I am – ask we speak – enjoying my favorite place on the face of the planet…
Really? Could it be any prettier?
It's my happy place. So much so, I had it painted as a mural on my wall (more on that soon, but here's a sneak peek
Seriously, there is just about no other place I'd rather be. We go every year, and I look forward to it for 11 months. (Remember years' past like here
No, I won't come home with a tan. In fact, I typically get rained on every time I'm here. BUT…It's gorgeous, it's laid-back, it's quaint…and it's HOME
Needless to say, I'm enjoying some R&R with the fam. I have NO internet (woo hoo! well, kinda…) so I planned some fun posts for you while I'm gone. The first? A guest post by my right-hand-woman and soul-sister-fo-life, Lindsay, who has a clever idea on how to get the most bang for your buck out of puzzles. Enjoy!
Hey everyone! I had such a blast writing about summer treat bags that I came back to share this quick puzzle revamp I did for Greyson the other day.
Greyson loves puzzles. He is great at them and has a blast. The problems with puzzles?
A) If a puzzle is too difficult he has no interest in it.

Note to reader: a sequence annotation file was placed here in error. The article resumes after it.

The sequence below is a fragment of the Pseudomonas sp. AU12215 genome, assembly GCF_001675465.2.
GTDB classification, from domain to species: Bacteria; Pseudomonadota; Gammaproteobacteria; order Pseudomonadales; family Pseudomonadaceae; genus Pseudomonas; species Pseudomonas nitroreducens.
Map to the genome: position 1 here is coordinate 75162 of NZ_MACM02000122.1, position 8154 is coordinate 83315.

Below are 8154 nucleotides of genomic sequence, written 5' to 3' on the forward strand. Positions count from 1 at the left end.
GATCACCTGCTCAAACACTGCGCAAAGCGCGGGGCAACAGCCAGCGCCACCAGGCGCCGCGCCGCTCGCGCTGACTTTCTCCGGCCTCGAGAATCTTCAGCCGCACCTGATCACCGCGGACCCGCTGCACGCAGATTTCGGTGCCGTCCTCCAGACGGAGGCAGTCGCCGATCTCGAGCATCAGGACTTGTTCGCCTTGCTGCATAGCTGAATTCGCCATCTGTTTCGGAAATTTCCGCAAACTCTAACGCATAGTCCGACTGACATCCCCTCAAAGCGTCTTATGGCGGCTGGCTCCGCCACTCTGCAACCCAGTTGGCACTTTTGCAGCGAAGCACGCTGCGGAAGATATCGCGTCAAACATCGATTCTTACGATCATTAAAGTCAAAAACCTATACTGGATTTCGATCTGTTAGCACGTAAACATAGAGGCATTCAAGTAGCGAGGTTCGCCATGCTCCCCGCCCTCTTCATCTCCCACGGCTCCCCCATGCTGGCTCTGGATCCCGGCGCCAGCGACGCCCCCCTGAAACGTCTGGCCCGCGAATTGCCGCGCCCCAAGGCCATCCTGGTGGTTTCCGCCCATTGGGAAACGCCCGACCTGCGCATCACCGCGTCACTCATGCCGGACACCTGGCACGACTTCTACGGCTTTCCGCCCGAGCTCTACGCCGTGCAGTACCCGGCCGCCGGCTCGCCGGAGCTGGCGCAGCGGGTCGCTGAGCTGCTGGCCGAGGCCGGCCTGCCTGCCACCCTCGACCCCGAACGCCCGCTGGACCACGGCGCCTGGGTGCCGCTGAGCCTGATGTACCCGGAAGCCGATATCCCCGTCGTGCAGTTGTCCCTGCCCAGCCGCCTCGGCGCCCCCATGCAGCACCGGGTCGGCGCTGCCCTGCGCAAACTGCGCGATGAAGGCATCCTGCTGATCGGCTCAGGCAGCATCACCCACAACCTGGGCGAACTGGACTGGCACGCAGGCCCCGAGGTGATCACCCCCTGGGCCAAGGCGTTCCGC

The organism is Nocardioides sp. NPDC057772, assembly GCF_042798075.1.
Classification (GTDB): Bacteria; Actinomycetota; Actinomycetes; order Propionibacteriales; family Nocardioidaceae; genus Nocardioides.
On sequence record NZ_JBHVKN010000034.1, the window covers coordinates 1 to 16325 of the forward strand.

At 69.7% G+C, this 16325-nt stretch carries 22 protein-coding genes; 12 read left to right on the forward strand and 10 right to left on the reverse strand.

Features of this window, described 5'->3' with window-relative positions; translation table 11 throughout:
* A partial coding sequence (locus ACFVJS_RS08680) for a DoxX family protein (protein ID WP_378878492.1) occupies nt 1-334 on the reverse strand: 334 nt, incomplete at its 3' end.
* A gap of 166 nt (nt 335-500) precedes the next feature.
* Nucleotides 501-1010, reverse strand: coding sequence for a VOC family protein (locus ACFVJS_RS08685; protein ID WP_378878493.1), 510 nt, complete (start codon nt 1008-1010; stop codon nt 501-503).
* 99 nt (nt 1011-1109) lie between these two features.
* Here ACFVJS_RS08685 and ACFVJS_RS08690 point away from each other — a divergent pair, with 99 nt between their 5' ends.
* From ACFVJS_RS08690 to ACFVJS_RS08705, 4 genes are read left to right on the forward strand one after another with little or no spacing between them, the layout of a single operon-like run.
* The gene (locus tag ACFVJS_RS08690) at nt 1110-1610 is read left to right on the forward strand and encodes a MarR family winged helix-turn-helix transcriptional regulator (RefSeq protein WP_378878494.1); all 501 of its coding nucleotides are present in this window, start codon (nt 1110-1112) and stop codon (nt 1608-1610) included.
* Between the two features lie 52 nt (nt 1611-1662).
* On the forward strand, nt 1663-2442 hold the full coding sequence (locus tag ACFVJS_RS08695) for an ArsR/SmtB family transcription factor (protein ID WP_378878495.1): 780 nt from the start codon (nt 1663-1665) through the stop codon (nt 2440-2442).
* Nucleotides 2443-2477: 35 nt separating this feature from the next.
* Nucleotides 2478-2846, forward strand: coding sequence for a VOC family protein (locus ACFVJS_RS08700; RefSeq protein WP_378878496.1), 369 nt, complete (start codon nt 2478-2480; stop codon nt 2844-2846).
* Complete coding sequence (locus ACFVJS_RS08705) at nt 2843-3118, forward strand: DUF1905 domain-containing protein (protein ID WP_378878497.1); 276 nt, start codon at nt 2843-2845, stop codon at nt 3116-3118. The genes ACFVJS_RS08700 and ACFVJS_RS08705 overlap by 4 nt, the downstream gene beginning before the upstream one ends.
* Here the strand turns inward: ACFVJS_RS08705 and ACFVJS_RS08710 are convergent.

B) When he masters a puzzle (after only a few times) he gets bored of it with it and is reluctant to go back to it…ever.
C) They can be EXPENSIVE! The famous (and awesome) Melissa & Doug puzzles can be $10.00 + a pop! To me that is a lot of cash to deal out for a toy that will only get a few uses.
I saw these super cheap puzzles at Walmart and had an idea.
These were in packs of 3 for $3.00. (I bet the dollar store
has some too!)
The problem with these puzzles is that they are a bit lame (compared to the fancy puzzles I talked about above), and they are pretty difficult because the only way to know where to put the pieces is by the faint indention on the board.
To make it easier AND a bit more educational here is what I did:
- Took my cheap puzzles and some trusty markers, removed the puzzle pieces, and traced over the indentation on the puzzle board like so:
- I then took each puzzle piece and wrote a number, shape, or word on the back for him to match up with the correct puzzle piece “spot” on the game board.
When done (after 30 seconds of back-breaking work…) they looked like this:
Now he has multiple dimensions to the puzzle to keep him entertained for longer!
This could work for kids of all ages:
For older kids…
You could do the same concept (with a more complicated puzzle, naturally) and you could do
- (1) Math equations (from simple addition/subtraction on up to times tables and more),
- (2) Vocab words,
- (3) Reading (put an animal sticker on the back of the puzzle piece, and write the animal name on the board and they have to match).
For younger kids…